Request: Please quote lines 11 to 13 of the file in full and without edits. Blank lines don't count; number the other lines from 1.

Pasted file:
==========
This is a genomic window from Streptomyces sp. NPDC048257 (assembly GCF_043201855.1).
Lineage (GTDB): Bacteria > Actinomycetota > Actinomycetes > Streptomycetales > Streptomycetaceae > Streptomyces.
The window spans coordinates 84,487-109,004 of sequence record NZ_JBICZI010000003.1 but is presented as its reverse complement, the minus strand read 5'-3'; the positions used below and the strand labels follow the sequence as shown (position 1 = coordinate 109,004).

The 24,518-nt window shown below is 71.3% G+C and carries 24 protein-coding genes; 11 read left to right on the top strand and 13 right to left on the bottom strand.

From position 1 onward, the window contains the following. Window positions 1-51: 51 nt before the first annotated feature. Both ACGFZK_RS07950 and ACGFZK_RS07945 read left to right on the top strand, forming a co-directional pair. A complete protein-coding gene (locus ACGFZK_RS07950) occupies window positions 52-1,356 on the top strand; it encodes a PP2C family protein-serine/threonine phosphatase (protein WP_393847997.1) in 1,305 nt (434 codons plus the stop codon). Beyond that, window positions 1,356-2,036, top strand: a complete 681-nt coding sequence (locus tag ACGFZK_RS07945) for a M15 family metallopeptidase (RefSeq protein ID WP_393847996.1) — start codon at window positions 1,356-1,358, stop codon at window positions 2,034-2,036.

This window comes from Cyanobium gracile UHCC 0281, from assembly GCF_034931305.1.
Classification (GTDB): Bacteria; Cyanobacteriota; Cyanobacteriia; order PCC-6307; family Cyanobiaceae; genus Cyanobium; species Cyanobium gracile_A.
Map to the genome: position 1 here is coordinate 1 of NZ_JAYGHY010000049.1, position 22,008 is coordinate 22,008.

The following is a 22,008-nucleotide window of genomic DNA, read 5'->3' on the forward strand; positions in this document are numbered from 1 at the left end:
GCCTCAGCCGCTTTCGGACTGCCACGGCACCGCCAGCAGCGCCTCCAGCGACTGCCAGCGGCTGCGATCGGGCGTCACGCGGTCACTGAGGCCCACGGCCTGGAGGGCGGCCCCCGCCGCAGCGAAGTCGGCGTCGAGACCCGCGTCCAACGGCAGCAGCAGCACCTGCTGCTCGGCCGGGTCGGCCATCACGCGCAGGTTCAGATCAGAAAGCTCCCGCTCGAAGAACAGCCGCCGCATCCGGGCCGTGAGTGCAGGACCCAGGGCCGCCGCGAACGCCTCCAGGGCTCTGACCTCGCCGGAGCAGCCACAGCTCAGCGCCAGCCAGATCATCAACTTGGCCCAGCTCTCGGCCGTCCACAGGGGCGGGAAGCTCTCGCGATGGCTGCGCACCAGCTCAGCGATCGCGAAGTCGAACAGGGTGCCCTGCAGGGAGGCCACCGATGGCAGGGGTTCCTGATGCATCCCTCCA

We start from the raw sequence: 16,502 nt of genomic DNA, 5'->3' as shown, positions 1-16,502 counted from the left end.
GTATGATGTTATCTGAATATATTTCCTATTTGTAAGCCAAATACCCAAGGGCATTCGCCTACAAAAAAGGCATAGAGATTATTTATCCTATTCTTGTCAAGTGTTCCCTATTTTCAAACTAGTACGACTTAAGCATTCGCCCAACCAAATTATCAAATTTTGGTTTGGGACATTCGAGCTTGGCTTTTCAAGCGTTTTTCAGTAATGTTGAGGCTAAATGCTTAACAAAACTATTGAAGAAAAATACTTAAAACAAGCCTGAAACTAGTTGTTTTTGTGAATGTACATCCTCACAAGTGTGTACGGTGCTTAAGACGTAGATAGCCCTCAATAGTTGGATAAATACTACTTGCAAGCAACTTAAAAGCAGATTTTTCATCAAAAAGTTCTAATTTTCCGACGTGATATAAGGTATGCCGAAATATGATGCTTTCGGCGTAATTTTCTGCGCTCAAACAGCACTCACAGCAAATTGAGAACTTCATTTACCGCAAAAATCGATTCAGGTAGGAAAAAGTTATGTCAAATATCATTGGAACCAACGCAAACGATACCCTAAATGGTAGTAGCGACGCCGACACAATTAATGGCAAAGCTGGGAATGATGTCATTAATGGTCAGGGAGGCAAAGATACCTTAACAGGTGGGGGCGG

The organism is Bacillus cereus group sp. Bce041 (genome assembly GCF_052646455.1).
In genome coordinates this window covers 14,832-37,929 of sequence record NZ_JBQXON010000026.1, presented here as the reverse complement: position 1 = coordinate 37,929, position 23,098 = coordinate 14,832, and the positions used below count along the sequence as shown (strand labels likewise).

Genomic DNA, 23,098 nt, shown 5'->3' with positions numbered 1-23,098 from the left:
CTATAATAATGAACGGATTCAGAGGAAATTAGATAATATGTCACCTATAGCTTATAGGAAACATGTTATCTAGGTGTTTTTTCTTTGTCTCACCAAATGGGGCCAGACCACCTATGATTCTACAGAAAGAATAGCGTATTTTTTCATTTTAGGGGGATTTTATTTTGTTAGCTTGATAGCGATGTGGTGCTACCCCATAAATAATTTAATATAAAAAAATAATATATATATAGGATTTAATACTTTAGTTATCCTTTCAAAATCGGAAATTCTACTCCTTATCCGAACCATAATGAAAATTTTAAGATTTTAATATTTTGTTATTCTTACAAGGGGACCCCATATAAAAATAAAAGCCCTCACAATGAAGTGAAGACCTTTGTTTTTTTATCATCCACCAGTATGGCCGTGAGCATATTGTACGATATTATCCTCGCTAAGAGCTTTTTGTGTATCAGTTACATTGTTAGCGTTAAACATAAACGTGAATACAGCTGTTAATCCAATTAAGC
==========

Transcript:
We start from the raw sequence: 16,502 nt of genomic DNA, 5'->3' as shown, positions 1-16,502 counted from the left end.
GTATGATGTTATCTGAATATATTTCCTATTTGTAAGCCAAATACCCAAGGGCATTCGCCTACAAAAAAGGCATAGAGATTATTTATCCTATTCTTGTCAAGTGTTCCCTATTTTCAAACTAGTACGACTTAAGCATTCGCCCAACCAAATTATCAAATTTTGGTTTGGGACATTCGAGCTTGGCTTTTCAAGCGTTTTTCAGTAATGTTGAGGCTAAATGCTTAACAAAACTATTGAAGAAAAATACTTAAAACAAGCCTGAAACTAGTTGTTTTTGTGAATGTACATCCTCACAAGTGTGTACGGTGCTTAAGACGTAGATAGCCCTCAATAGTTGGATAAATACTACTTGCAAGCAACTTAAAAGCAGATTTTTCATCAAAAAGTTCTAATTTTCCGACGTGATATAAGGTATGCCGAAATATGATGCTTTCGGCGTAATTTTCTGCGCTCAAACAGCACTCACAGCAAATTGAGAACTTCATTTACCGCAAAAATCGATTCAGGTAGGAAAAAGTTATGTCAAATATCATTGGAACCAACGCAAACGATACCCTAAATGGTAGTAGCGACGCCGACACAATTAATGGCAAAGCTGGGAATGATGTCATTAATGGTCAGGGAGGCAAAGATACCTTAACAGGTGGGGGCGG

The organism is Bacillus cereus group sp. Bce041 (genome assembly GCF_052646455.1).